Carpenters need physical strength to work to their employer's expectations. An apprenticeship helps prospective carpenters develop their strength and prevent workplace injuries. Professionals should also avoid illegal drugs. Construction companies and other employers may require drug testing for all employees. The list of banned substances varies by state and employer.
What Are the Education Requirements for Carpenters?
Workers must meet specific education and training requirements to become a carpenter. Some high school graduates enroll in a trade school before starting an apprenticeship. Others enter an apprenticeship without prior carpentry education. In both cases, apprentices learn from experienced professionals and work on different job sites. This experience lets them pursue one of many career opportunities.
High School or GED Diploma
A high school education shows trade schools and apprenticeship programs that candidates hold the skills required for academic and career success. Those without a diploma should not give up on their carpentry dream. Apprentice programs and trade schools accept applicants who passed the GED. Many community and junior colleges offer free GED-preparation classes.
Trade schools may offer carpentry certificates, diplomas, or degrees. Students in an associate program learn the field's basics while developing leadership skills. Graduates need these skills to work as front office administrators or business owners. Typical classes in a two-year program include basic carpentry theory and advanced carpentry skills.
Students spend as much time in their school's carpentry shop as in the classroom. This hands-on training helps them master job safety, scaffolding, and many electrical tools. Full-time learners earning a degree need 1-2 years to graduate. Students in a certificate program can graduate in 12 months.
Carpentry unions and other organizations sponsor carpentry apprenticeships. Applicants without a trade school education need at least six months of experience in construction or a related profession. Some states allow 17-year-olds to apply if they submit a parent or guardian's consent. Other requirements include good health and English proficiency.
A typical apprenticeship program lasts four years. Some apprentices may finish sooner if they work full time. Apprentices earn a salary and medical benefits while working on different job sites. An apprenticeship program also requires coursework in many areas, including rigging, stair building, and introduction to welding and cutting.
How Much Does Carpentry School Cost?
In 2020, associate degree-seekers at public schools paid an average of $3,570 annually. Learners at private schools paid over 400% more. This difference means that students on a budget should explore local public colleges and trade schools. Students can also save money on tuition by enrolling in a certificate or diploma program. These programs cost less because they require fewer credits.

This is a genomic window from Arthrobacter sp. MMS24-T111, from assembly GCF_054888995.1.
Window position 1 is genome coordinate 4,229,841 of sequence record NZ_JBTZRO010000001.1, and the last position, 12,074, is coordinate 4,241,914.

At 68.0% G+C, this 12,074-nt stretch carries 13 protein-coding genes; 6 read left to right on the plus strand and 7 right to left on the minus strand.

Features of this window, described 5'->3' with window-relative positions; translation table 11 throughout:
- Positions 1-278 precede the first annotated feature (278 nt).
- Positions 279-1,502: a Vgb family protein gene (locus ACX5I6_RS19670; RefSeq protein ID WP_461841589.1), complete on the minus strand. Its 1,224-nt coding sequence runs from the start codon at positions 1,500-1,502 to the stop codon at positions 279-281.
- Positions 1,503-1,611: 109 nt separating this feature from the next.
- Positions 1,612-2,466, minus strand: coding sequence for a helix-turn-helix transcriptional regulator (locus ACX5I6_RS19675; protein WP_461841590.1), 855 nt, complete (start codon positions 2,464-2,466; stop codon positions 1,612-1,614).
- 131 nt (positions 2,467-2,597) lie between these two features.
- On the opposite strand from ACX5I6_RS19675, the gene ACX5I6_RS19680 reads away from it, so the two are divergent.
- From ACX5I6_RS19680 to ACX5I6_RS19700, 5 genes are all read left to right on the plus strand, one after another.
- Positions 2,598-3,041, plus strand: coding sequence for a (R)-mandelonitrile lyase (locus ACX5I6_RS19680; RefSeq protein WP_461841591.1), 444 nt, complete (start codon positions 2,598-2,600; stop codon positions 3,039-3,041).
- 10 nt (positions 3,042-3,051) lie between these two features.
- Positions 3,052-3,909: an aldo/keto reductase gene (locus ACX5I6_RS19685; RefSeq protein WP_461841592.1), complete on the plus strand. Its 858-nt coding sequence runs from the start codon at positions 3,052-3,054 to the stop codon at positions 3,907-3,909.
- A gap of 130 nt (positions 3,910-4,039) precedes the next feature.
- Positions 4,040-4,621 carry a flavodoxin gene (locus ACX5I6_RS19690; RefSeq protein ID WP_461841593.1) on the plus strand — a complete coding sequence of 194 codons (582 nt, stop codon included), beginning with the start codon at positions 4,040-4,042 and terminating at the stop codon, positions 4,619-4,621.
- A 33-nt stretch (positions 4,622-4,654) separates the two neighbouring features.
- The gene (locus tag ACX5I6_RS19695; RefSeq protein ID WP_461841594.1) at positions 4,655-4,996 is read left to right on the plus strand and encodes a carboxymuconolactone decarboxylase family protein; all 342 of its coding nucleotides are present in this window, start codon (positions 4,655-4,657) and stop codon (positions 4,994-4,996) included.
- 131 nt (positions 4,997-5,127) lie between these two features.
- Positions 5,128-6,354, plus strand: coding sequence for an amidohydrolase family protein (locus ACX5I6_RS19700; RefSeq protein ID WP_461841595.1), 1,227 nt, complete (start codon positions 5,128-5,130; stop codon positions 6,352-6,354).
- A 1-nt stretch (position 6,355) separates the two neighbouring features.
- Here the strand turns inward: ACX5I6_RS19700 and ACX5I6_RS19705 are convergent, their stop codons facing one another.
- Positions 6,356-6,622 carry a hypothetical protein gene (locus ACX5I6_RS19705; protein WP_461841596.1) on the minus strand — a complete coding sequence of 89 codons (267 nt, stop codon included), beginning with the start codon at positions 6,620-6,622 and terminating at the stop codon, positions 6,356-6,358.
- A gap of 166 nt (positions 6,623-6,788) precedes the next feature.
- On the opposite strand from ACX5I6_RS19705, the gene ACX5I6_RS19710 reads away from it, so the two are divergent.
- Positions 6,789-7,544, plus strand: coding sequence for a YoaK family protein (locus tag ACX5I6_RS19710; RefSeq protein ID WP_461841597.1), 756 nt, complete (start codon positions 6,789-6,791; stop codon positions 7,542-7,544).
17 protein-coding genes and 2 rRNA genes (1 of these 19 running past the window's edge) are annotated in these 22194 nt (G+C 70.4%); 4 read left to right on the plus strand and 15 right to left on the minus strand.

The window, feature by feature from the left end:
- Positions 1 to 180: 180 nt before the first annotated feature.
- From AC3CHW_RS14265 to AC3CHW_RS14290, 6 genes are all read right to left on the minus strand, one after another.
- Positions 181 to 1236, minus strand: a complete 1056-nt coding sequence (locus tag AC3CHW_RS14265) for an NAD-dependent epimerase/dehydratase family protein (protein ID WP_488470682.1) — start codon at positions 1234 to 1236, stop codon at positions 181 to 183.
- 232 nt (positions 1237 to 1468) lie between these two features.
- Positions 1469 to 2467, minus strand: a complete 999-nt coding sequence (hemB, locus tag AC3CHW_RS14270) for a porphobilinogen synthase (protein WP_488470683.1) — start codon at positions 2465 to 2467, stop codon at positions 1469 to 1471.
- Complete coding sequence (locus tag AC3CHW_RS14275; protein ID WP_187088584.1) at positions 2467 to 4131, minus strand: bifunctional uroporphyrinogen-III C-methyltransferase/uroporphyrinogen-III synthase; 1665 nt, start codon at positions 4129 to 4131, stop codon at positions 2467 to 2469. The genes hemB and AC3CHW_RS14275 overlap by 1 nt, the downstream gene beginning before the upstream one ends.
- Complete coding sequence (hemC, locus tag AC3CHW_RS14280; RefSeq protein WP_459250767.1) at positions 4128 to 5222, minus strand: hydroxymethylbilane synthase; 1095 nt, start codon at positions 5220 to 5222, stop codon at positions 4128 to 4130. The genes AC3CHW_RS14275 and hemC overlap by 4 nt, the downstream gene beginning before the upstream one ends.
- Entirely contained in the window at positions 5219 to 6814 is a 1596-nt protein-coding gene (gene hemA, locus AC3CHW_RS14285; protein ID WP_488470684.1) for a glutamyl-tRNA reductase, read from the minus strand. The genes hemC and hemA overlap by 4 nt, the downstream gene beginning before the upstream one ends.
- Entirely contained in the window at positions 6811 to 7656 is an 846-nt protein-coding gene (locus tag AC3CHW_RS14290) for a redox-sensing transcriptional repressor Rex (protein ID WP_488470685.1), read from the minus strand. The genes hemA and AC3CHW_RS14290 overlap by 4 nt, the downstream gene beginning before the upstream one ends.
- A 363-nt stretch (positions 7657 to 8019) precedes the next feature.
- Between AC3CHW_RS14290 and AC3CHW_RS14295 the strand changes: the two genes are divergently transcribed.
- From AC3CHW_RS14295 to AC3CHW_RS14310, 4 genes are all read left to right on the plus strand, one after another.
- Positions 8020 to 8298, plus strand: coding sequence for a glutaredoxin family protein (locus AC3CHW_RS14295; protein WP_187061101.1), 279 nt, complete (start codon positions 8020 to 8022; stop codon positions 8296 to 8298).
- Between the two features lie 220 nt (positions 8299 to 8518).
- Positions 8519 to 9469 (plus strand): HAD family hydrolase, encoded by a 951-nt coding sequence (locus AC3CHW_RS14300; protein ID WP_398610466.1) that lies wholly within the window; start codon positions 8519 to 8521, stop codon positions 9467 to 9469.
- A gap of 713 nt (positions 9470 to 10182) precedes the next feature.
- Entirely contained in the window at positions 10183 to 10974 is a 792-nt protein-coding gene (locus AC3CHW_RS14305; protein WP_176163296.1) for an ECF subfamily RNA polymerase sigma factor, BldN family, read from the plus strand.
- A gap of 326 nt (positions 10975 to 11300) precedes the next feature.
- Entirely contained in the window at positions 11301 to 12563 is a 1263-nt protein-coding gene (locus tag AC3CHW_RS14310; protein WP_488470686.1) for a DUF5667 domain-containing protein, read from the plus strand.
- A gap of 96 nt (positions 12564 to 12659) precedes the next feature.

In addition to tuition, learners should budget for textbooks, materials, and school fees. Students should also budget for commuting to campus. Some hybrid programs offer free digital textbooks. Hybrid programs may also exempt learners from specific fees.
Students can make carpentry school more affordable by exploring federal and institutional financial aid programs. The federal government uses FAFSA results to award grants and low-interest loans. Many schools also require the FAFSA for grants. A school's financial aid department can provide more information.
Certifications and Licensure for Carpenters
Unlike other construction professions, most carpentry careers do not require a state-issued license. However, many employers limit applicants to those with a combination of experience and professional certifications. Carpentry organizations award certifications to workers showing mastery of one or more skills. Typical requirements include passing an exam and paying a fee.
The National Association of the Remodeling Industry offers six certifications, including certified remodeling project manager and certified remodeler. These and other certifications feature different mastery levels. Each certification requires a 200-question multiple-choice exam. Certified carpenters can renew their certification through continuing education classes.
The National Wood Flooring Association (NWFA) features many certification pathways, including certified sales advisor, certified craftsman, and certified master craftsman. Each requires online and in-person exams. Benefits for professionals include more job opportunities, access to free technical publications, and business promotion resources. NWFA also sponsors an apprenticeship program for recent trade school graduates.
Resources for Carpenters
Photo Credit: Yoshiyoshi Hirokawa